Defense Secretary Lloyd Austin told allies at the NATO defense ministerial on Thursday that the administration of President Joe Biden would not “undertake a hasty or disorderly withdrawal from Afghanistan,” suggesting a reconsideration of the May 2021 withdrawal date set by predecessor Donald Trump.
American armed forces will mark 20 years in Afghanistan in October 2021 in the event that Biden does not withdraw.
The Trump administration negotiated a peace agreement with the Taliban last year in an attempt to end America’s presence in the country. The deal would see American forces leave Afghanistan in May 2021 if the Taliban committed to ceasing its attack on the U.S. military and cut its ties to international jihadists groups like al-Qaeda. The Taliban agreed to the deal and has largely appeared to keep the first promise, but international observers have found little indication that the jihadists have attempted to end their relationship with similar groups. Taliban attacks on Afghan government forces have also increased as attacks on Americans have fallen.
Both the Taliban and the U.S. government have accused each other of failing to meet their commitments. This week, the head of the Taliban, Mullah Abdul Ghani Baradar, published an open letter to the American people urging U.S. forces to leave.
NATO reaffirmed its commitment to Afghanistan this week. New Zealand, an allied nation that responded to America’s call to arms in the aftermath of the September 11, 2001, terrorist attacks, withdrew its last remaining forces in the country this week.
Austin, according to the Defense Department’s readout of his remarks, told fellow NATO defense chiefs that America would not abruptly end its presence in Afghanistan, presumably even if Washington had previously committed to withdrawing by a certain date.
Austin “told the Allies that the U.S. is conducting a thorough review of the conditions of the U.S.-Taliban Agreement to determine whether all parties have adhered to those conditions,” the readout read. “And he made clear that he is committed to consulting with Allies and partners throughout this process.”
“He reassured Allies that the U.S. would not undertake a hasty or disorderly withdrawal from Afghanistan,” the statement continued.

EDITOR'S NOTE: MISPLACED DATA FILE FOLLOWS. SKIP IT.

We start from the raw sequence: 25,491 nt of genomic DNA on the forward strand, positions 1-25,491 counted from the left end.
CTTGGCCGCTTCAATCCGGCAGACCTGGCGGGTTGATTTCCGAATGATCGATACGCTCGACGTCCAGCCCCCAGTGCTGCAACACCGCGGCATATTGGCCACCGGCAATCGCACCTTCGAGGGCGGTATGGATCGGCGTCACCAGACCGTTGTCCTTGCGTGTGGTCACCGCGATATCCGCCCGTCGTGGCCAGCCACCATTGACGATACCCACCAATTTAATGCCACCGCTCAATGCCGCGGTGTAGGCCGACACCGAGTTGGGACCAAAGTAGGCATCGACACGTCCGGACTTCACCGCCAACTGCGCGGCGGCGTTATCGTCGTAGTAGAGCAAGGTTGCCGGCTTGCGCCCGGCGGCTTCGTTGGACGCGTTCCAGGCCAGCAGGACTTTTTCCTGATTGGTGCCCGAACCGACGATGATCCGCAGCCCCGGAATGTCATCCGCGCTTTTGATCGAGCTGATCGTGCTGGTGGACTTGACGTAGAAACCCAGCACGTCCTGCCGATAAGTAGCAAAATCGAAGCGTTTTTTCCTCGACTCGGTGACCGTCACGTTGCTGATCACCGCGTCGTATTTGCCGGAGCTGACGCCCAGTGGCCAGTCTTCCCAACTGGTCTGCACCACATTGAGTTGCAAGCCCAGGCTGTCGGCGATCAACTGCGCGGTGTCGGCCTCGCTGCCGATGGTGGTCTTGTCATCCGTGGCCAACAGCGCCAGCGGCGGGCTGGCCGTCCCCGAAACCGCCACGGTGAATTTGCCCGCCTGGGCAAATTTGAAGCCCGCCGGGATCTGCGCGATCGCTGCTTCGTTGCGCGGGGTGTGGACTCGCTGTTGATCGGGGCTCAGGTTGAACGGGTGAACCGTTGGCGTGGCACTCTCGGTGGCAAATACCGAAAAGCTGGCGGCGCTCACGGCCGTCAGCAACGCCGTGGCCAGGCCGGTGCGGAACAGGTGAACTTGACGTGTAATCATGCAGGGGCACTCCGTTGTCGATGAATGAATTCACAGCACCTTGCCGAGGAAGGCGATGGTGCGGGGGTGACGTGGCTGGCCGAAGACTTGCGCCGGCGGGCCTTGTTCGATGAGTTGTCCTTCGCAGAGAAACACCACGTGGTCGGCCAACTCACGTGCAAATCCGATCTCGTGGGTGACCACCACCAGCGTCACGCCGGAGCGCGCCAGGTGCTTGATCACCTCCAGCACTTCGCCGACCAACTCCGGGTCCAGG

Austin appeared to make similar remarks regarding the Biden administration’s position in America’s presence in Iraq, stating that the administration is committed to “the enduring defeat of ISIS, respecting Iraq’s sovereignty, and ensuring long-term regional stability.” Austin “welcomed” the news that NATO would soon send thousands of more troops into Iraq in response to a rocket attack on Erbil, the capital of the Kurdistan Regional Government (KRG), this week. Unlike in Afghanistan, the Trump administration did not make any prior commitments to leaving the country, particularly in light of the increasing influence of Iran-backed militias forming part of the Popular Mobilization Forces (PMF), a Baghdad-approved coalition. A PMF member guerrilla took responsibility for the Erbil attack.
Austin joins others in the Biden administration who had indicated that Biden may not feel comfortable committing to a withdrawal from Afghanistan by may. Pentagon spokesman John Kirby accused the Taliban in January of having broken the peace agreement, making a full withdrawal difficult for Washington.
“We are still involved in trying to get a negotiated settlement. The Taliban have not met their commitments,” Kirby said at the time. “As you know, there is a looming deadline of early May … but without them meeting our commitments to renounce terrorism and to stop the violent attacks on the Afghan National security forces and by dint of that the Afghan people, it’s very hard to see a specific way forward for the negotiated settlement.”
Kirby insisted that withdrawal from Afghanistan would be “driven by our security requirements.”
On the ground, Gen. Austin S. Miller, the commander of US and NATO forces in Afghanistan, told Reuters last week that any peace process would be “very, very difficult” if the Taliban did not scale back its violence, which has increased towards Afghan forces though not directly towards Americans.
The Taliban officially refers to itself as the “Islamic Emirate of Afghanistan” and considers itself the only legitimate government of the country. It deems the true government of Afghanistan a usurper institution and, despite agreements with the United States, has largely refused to negotiate with Kabul.
Baradar, the head of the Taliban, nonetheless urged Washington to withdraw from Afghanistan as soon as possible in a letter this week.
“Now that a year has passed since the signing of the Doha agreement, we urge the American side to remain committed to the full implementation of this accord,” Baradar said, referring to the agreement with the Trump administration. “We are fully confident that the Afghans themselves can achieve the establishment of an Islamic government and enduring peace and security through intra-Afghan dialogue.”
Baradar claimed that the Taliban is “sincerely committed to finding a political solution to the ongoing conflict.” He notably failed to emphasize that the Taliban have repeatedly insisted in the dissolution of the Afghan government and its return to power as part of that “political solution.”
The Taliban is believed to control at least half the territory of Afghanistan and wield power over more than half the population.